VR prototypes reveal Facebook’s surprisingly critical research directions

Not long ago, Tested posted a video about practical time with prototypes for virtual reality (VR) headsets from Meta (that is Facebook), and there are some genuinely interesting pieces in there. The video itself is over an hour long, but if you are primarily interested in the technical angles and why they mean something to VR, read on because we want to highlight each of the main points of the research.

As absurd as it may seem to many of us to have a social network at the forefront of meaningful VR development, one cannot say that they do not take it seriously. It is also refreshing to see each of the prototypes displayed by a researcher who is clearly excited to talk about their work. The big dream is to find out what it takes to pass the “visual Turing test”, which means delivering images that are on a par with a physical reality. Some of these critical elements may come as a surprise, because they go in directions beyond resolution and field of view.

Solid-state varifocal lens demo, capable of 32 discrete focal steps.

At 9:35 on the video, [Douglas Lanman] shows [Norman Chan] how important variable focus is to deliver a good visual experience, followed by a review of all the different prototypes they have used to make it happen. Currently, VR headsets display visual images on only one focal plane, but this means that – among other things – bringing a virtual object close to one’s eyes becomes blurred. (By the way, older people do not think that part is very strange because it is a common side effect of aging.)

The solution is to change the focus based on where the user sees, and [Douglas] shows all the different ways this has been explored: from motors and actuators that mechanically change the focal length of the screen, to a solid-state solution composed of stacked elements that can selectively converge or diverge light based on polarization. [Doug]the pride and excitement is palpable, and he goes into great detail on everything.

At 30:21, [Yang Zhao] explains the importance of higher resolution screens, and also talks about lenses and optics. Interestingly, the ultra-clear text reproduction made possible by a high-resolution screen is what ended up capturing [Norman]his attention most. When high resolution was combined with variable focus, it was the textures on the pillows, the liveliness of the wall art and the patterns on the walls that [Norman] found that he just could not stop exploring.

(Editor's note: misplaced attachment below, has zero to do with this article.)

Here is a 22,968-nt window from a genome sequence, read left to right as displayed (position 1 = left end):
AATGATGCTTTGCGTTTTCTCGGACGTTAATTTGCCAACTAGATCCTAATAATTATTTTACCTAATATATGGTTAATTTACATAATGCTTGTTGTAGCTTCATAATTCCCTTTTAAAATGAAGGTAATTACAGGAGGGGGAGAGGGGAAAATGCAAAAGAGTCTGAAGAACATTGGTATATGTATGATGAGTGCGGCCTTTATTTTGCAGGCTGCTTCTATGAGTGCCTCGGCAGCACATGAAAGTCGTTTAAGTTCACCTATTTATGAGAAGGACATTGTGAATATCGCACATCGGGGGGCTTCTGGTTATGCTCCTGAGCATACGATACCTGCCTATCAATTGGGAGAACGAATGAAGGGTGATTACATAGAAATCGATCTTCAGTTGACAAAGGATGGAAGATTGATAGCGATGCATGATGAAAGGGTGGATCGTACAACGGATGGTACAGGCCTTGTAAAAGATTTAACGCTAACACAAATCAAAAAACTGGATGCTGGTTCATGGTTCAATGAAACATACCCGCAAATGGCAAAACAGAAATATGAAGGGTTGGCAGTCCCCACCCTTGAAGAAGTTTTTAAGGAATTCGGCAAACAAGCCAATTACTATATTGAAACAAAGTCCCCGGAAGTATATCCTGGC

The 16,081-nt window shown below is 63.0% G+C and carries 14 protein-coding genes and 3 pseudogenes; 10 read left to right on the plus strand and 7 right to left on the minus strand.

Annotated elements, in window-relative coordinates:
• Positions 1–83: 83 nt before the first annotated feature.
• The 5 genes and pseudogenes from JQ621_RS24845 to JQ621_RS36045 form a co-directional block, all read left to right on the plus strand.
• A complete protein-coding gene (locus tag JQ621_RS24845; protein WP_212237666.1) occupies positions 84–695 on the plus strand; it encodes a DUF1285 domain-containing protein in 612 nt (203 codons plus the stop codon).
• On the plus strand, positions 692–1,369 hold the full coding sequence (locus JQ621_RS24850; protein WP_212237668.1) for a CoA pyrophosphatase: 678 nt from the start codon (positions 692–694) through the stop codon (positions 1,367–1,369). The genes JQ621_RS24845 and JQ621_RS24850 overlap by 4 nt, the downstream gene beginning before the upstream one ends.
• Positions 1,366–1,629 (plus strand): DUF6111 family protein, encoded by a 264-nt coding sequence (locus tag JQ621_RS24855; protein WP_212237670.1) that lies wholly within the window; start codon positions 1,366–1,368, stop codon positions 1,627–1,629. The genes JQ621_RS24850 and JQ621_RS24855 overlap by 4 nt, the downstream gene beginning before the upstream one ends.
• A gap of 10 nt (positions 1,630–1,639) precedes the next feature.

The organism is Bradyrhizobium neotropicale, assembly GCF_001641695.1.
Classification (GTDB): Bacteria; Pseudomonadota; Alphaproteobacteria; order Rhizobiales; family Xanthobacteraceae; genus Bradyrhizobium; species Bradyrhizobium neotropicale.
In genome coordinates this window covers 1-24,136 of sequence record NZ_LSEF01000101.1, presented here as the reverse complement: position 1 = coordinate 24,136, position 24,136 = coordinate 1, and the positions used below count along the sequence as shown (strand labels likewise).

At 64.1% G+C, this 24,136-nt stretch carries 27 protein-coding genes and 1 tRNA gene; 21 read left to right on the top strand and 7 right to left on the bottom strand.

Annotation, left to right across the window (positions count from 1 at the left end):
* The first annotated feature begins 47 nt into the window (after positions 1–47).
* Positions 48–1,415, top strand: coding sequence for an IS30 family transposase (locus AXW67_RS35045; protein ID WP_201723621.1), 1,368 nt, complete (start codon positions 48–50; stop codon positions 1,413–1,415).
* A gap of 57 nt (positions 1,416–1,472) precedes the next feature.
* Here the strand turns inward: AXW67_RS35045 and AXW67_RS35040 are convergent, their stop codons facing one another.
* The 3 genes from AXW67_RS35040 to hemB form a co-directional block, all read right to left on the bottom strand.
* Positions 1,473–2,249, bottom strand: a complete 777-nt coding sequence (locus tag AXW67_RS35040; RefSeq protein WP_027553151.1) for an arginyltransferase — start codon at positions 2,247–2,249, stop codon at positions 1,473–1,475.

Next up at 39:40 is something very interesting, shown off [Phillip Guan]. A VR headset must use software corrections for distortions, and it turns out that these corrections can be complex. Not only does an image get a certain amount of distortion when it passes through a lens, but that distortion Changes in nature depending on where the eye sees. All of this needs to be corrected for software for a high-fidelity experience, but a real bottleneck is waiting for a physical prototype to be constructed, and complicating this is that different people will have slightly different subjective experiences of distortion. To solve this, [Phillip] shows a device whose purpose is to accurately simulate different physical headset designs (including different lenses and users) in software, allowing exploration of different designs without actually building anything.

The final prototype – called Starburst for reasons that will soon be ready – is shown at 44:30 and demonstrates the power of real high dynamic range. It is the most unwieldy look, but it is mainly due to having headlights as a taillight. The purpose is not to blind users, but to deliver something important and missing. Why is high brightness so important? The answer is simple: real-world light levels are far above anything a modern monitor (or VR headset) can deliver. This means that in VR, a spotlight only looks like one picture of a spotlight. It will never really look like that light, not in the way your eyes and brain actually experience the word. When headsets can deliver a true HDR experience, that will change, and that’s what this prototype delivers.

It is clear that this direction is taken very seriously, and it may come as a surprise to hear that delivering a compelling visual experience goes significantly beyond higher resolution and wider field of view. All the really good VR ideas may have been dreamed up back in the 1960s, but this video is a great showcase for what goes into the tough scientific work of figuring out how to solve a problem.